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Shannon DeCelle

Can We Be Frank?
By B.A. Nilsson

My Way Café
Routes 9 and 67E, Malta, 899-4196. Serving dinner Tue-Sun 4-close. AE, D, MC, V.

Food: * * * * ½
Service: Excellent
Ambience: Publike

Doing it your way requires you not only to assert your independence but also to stay flexible. This is what John Bove has done for nearly 20 years. He calls it a “1940s roadhouse atmosphere.” To me it looks like a comfy British pub.

The My Way Café hugs a corner of Route 9 on an oddly sparse stretch between Clifton Park and Saratoga Springs, just above Round Lake. As you enter, you’ll see Bove’s compromise on the smoking issue. It’s not allowed in the restaurant itself, but he has fashioned a gazebo to one side of the place at which you can puff away—although it displayed more snow than ash the night of our recent visit.

Thanks to a recent redecoration, there’s a freshness about the walls and tables and memorabilia. As before, the decor is strictly Sinatra, with customer-contributed galleries of album covers taking up much of the space, alongside movie and concert posters and every other imaginable Sinatra tie-in.

And who’s that singing in the background? When time allows, your server will be happy to honor requests, and thus I got to enjoy selections from the Sinatra-Ellington collaboration.

I can’t overstate how comfortable it was in the dining room—actually, one of a few smallish rooms within sight of the bar. The night was cold and customers, typical of midweek, were few, but we couldn’t have felt more welcome—and our server, Craig, proved to be a spirited professional, knowledgeable and attentive.

A small dish of pasta salad and a clay pot of warm bread arrived first, and the bread was especially appealing both in its butter-melting temperature and yeasty flavor. This also made it an excellent companion to the minestrone ($2.50 per cup), in which hand-cut vegetables mingle with excellent stock.

Bove’s most recent innovation is his pricing scheme, which plays into one of my prejudices. I like one-price deals. Partly because I’m easily annoyed by the fussing that drives people to order on the basis of cost alone; partly because a fixed-price deal feels more like a family dinner.

Drawing from a Sinatra album title, Bove offers a Trilogy Menu that gives you three schemes. Trilogy I ($17) gets you any entrée with a cup of minestrone or a salad. For $27, the Trilogy II deal adds an appetizer, dessert and coffee. Dinner for two is covered by Trilogy III, where $68 gets you a pair of Trilogy IIs and a bottle of wine. No pricing surprises.

Appetizers alone are $7 and include Italian-inspired combos like artichoke hearts and mushrooms, peppers and salami, and antipasto; mussels, shrimp, smoked herring and eggplant also appear in various guises—eggplant, for instance, is available as a mini-parmigiana or sliced and breaded and turned into fries.

We started with prosciutto-wrapped scallops, a broiled dish that gives the bland sweetness of scallops a salty, smoky edge with a wrapping of thin-sliced meat. A pleasant wine sauce makes for good bread dipping.

You’ll find plenty of entrée variety for such a small, informal place. Bove’s own creations, the skillet pasta dishes, lead the list with four fettuccine-based compilations: carbonara (with spinach, prosciutto and cheese), shrimp fra diavolo (spicy!), puttanesca Napoli (anchovies, olives, capers, pine nuts, tomatoes), and with mussels.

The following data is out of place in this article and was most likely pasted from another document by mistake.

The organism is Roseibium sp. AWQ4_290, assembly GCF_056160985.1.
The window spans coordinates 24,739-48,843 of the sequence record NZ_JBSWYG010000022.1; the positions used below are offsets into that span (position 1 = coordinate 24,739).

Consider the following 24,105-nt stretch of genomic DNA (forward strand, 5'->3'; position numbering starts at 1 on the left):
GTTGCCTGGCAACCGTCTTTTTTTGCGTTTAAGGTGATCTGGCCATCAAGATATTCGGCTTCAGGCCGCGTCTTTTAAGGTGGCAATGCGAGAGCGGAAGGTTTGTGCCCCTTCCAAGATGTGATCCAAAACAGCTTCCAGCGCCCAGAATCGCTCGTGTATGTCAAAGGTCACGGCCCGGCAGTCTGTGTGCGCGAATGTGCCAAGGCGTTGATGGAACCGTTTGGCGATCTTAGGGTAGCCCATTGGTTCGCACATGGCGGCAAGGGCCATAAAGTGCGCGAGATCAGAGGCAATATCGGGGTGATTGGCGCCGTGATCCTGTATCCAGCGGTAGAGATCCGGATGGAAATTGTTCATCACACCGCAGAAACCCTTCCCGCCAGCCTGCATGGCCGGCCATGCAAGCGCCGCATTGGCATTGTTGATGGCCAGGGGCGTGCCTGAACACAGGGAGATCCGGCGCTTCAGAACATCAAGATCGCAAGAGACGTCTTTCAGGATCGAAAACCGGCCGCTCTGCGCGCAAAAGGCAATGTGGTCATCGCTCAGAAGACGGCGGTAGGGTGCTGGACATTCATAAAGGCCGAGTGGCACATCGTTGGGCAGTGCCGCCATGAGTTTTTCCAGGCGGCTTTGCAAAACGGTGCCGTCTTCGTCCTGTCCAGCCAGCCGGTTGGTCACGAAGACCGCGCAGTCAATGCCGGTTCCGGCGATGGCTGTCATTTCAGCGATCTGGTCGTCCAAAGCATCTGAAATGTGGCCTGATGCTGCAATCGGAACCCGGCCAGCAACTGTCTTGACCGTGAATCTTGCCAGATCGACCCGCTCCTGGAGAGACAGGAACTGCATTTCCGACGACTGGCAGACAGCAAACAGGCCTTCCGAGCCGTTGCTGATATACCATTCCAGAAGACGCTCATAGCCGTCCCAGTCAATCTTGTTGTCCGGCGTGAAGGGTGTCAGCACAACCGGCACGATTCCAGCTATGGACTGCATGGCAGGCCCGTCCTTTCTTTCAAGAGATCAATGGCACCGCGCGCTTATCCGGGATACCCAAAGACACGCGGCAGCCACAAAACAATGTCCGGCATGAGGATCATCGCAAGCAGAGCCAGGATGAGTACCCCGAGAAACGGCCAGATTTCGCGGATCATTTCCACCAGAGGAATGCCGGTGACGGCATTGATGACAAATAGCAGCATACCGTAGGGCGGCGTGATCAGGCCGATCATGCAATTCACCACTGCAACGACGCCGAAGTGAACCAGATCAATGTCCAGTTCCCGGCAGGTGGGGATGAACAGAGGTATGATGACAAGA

Cutlets of eggplant or veal receive a variety of treatments; chicken and beef and seafood dishes include the expected and the innovative. And there are the Tuscan grills, giving an extra char to chicken or shrimp, tuna or steak.

In the realm of the traditional, chicken parmigiana gives two breast cutlets’ worth of meat gently layered with a pomodoro sauce that’s the real thing, rich with flavor. The addition of provolone cheese to the top layer also fills out the flavor, and a side dish of penne completes the more-than-a-mealful array.

Nightly specials included ossobuco Romano, named for Bove’s friend John Romano (onetime proprietor of Albany’s Fountain Grill) and developed while Bove was running the Roma Restaurant in Cohoes in the 1960s. It’s made with a pork cutlet, and thus has a lighter flavor than the traditional version with veal shanks. But the sauce is deep and complex and gives that murky ossobuco flavor while the flakes of roasted pork do a commendable veal impression. Better to think of it as a pork dish, in which case it’s spectacular. A side of sautéed vegetables and good mashed potatoes completed the dish.

Bove makes his own desserts, and the list usually includes cheesecake, strawberry shortcake, apple bread pudding, a peanut butter sundae and hot chocolate-chip pie. Then there’s “chocolate chocolate chocolate,” which adds chocolate ice cream and chocolate sauce to the pie, and is unfinishable even by two.

We finished with coffee and tea and a pleasant Sinatra ballad. Dinner for two, with tax and tip, dessert and a glass of wine, was $64.

Click here for a list of recently reviewed restaurants.

Metroland restaurant reviews are based on one unannounced visit; your experience may differ. Food Rating Key: * * * * * An exciting, fulfilling experience; the food and service are everything they set out to be. Brillat-Savarin would be proud. * * * * Way up there with really good food, definitely worth your dining dollar. Julia Child would be proud. * * * Average, with hints of excitement. Your mother would be pleased. * * A dining-out bogey; food probably isn’t the first priority. Colonel Sanders would be disappointed. * K-rations posing as comestibles. Your dog would be disgusted.

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